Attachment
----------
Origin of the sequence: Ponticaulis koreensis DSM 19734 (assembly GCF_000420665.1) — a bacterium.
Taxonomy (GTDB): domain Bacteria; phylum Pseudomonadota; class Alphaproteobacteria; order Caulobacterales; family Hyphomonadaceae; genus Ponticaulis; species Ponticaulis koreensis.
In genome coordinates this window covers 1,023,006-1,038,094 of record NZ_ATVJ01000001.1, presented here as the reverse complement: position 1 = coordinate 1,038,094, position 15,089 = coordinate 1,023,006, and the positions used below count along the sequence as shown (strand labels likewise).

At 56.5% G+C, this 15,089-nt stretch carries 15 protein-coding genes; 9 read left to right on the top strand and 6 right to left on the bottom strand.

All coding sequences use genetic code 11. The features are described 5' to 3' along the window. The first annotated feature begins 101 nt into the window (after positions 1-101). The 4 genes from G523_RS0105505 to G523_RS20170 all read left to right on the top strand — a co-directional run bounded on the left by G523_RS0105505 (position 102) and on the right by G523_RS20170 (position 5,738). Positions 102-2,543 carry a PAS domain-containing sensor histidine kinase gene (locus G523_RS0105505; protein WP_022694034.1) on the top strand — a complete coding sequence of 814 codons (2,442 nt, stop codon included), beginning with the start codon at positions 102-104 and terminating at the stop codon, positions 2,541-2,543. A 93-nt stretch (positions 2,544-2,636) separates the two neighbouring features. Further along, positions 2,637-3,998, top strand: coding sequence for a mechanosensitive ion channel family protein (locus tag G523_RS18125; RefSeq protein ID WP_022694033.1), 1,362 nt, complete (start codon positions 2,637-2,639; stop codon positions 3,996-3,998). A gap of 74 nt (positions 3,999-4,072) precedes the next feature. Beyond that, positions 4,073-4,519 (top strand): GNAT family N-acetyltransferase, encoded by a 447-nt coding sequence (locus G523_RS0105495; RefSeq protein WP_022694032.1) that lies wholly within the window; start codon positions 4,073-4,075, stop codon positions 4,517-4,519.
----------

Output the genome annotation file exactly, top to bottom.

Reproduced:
Origin of the sequence: Ponticaulis koreensis DSM 19734 (assembly GCF_000420665.1) — a bacterium.
Taxonomy (GTDB): domain Bacteria; phylum Pseudomonadota; class Alphaproteobacteria; order Caulobacterales; family Hyphomonadaceae; genus Ponticaulis; species Ponticaulis koreensis.
In genome coordinates this window covers 1,023,006-1,038,094 of record NZ_ATVJ01000001.1, presented here as the reverse complement: position 1 = coordinate 1,038,094, position 15,089 = coordinate 1,023,006, and the positions used below count along the sequence as shown (strand labels likewise).

At 56.5% G+C, this 15,089-nt stretch carries 15 protein-coding genes; 9 read left to right on the top strand and 6 right to left on the bottom strand.

All coding sequences use genetic code 11. The features are described 5' to 3' along the window. The first annotated feature begins 101 nt into the window (after positions 1-101). The 4 genes from G523_RS0105505 to G523_RS20170 all read left to right on the top strand — a co-directional run bounded on the left by G523_RS0105505 (position 102) and on the right by G523_RS20170 (position 5,738). Positions 102-2,543 carry a PAS domain-containing sensor histidine kinase gene (locus G523_RS0105505; protein WP_022694034.1) on the top strand — a complete coding sequence of 814 codons (2,442 nt, stop codon included), beginning with the start codon at positions 102-104 and terminating at the stop codon, positions 2,541-2,543. A 93-nt stretch (positions 2,544-2,636) separates the two neighbouring features. Further along, positions 2,637-3,998, top strand: coding sequence for a mechanosensitive ion channel family protein (locus tag G523_RS18125; RefSeq protein ID WP_022694033.1), 1,362 nt, complete (start codon positions 2,637-2,639; stop codon positions 3,996-3,998). A gap of 74 nt (positions 3,999-4,072) precedes the next feature. Beyond that, positions 4,073-4,519 (top strand): GNAT family N-acetyltransferase, encoded by a 447-nt coding sequence (locus G523_RS0105495; RefSeq protein WP_022694032.1) that lies wholly within the window; start codon positions 4,073-4,075, stop codon positions 4,517-4,519.